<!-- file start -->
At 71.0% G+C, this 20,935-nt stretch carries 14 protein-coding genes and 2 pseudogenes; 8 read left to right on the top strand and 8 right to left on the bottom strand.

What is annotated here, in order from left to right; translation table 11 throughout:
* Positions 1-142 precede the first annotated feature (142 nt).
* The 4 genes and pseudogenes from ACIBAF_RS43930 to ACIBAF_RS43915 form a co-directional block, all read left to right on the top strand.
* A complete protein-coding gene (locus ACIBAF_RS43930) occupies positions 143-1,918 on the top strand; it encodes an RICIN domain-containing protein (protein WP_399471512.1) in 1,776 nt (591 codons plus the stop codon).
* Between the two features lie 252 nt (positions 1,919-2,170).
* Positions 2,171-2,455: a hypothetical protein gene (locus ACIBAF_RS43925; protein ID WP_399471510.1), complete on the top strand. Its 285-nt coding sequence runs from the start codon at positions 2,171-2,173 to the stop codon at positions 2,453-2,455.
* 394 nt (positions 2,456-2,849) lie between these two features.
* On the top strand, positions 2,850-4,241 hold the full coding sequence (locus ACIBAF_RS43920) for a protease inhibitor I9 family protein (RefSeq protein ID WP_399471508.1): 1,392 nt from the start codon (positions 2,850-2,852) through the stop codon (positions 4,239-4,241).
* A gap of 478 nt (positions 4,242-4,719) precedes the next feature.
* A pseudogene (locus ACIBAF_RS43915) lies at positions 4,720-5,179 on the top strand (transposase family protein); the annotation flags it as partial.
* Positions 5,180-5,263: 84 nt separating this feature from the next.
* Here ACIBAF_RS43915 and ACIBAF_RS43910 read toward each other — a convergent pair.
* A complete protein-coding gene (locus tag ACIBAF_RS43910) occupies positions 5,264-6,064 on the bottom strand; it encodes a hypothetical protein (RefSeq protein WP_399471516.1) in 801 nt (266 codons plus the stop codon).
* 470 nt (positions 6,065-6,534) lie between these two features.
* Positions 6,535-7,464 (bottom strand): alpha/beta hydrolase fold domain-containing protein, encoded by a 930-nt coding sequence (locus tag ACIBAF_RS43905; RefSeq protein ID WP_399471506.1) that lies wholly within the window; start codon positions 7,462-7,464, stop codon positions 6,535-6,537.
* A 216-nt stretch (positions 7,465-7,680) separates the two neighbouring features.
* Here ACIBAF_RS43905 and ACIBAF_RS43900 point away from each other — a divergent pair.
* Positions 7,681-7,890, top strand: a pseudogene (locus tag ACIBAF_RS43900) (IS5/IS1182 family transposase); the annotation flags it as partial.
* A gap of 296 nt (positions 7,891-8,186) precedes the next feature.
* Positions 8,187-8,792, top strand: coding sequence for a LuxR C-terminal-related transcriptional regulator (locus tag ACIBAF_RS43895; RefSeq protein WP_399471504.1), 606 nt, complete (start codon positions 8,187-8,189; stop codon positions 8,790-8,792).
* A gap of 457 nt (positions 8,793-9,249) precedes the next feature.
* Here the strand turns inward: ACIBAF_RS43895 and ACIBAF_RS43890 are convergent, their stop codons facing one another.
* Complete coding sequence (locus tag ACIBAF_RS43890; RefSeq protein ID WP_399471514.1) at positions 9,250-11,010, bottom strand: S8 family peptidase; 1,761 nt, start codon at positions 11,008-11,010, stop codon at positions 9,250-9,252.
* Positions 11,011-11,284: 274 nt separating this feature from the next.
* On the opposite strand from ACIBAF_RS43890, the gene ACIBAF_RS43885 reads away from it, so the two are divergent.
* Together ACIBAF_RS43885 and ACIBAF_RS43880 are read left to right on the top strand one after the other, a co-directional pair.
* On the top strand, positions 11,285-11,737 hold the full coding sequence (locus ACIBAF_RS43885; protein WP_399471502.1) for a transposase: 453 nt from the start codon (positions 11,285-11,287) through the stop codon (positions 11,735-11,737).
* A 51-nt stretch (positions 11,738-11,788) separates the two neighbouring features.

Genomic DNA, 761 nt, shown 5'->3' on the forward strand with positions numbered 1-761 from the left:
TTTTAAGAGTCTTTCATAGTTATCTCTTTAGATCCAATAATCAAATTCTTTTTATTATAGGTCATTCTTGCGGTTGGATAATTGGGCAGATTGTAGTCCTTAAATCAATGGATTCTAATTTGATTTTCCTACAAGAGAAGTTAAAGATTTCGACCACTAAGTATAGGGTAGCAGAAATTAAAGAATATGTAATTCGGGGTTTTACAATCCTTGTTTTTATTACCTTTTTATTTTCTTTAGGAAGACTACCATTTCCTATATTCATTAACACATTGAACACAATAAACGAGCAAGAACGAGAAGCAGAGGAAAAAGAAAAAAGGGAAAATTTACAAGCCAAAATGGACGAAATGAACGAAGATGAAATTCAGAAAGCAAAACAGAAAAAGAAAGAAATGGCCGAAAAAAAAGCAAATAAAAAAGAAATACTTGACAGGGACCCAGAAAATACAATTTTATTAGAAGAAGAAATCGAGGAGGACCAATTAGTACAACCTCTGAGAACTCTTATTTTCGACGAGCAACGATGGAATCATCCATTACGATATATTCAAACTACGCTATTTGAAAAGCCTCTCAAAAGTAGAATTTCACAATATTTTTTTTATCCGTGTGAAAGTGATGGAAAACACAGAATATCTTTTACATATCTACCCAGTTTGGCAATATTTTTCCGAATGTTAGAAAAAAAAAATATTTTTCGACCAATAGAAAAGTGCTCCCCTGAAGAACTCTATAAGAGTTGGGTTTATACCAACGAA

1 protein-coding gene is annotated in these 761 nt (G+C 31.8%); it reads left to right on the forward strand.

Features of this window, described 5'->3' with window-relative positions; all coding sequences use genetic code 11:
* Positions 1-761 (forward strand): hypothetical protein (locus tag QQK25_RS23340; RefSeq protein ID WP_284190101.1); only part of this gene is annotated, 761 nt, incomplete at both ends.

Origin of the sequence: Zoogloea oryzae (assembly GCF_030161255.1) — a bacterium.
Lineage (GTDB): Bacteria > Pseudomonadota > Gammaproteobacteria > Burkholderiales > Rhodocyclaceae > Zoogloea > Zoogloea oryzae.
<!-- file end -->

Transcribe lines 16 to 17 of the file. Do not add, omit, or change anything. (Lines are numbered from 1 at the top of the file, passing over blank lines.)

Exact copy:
* Positions 6,535-7,464 (bottom strand): alpha/beta hydrolase fold domain-containing protein, encoded by a 930-nt coding sequence (locus tag ACIBAF_RS43905; RefSeq protein ID WP_399471506.1) that lies wholly within the window; start codon positions 7,462-7,464, stop codon positions 6,535-6,537.
* A 216-nt stretch (positions 7,465-7,680) separates the two neighbouring features.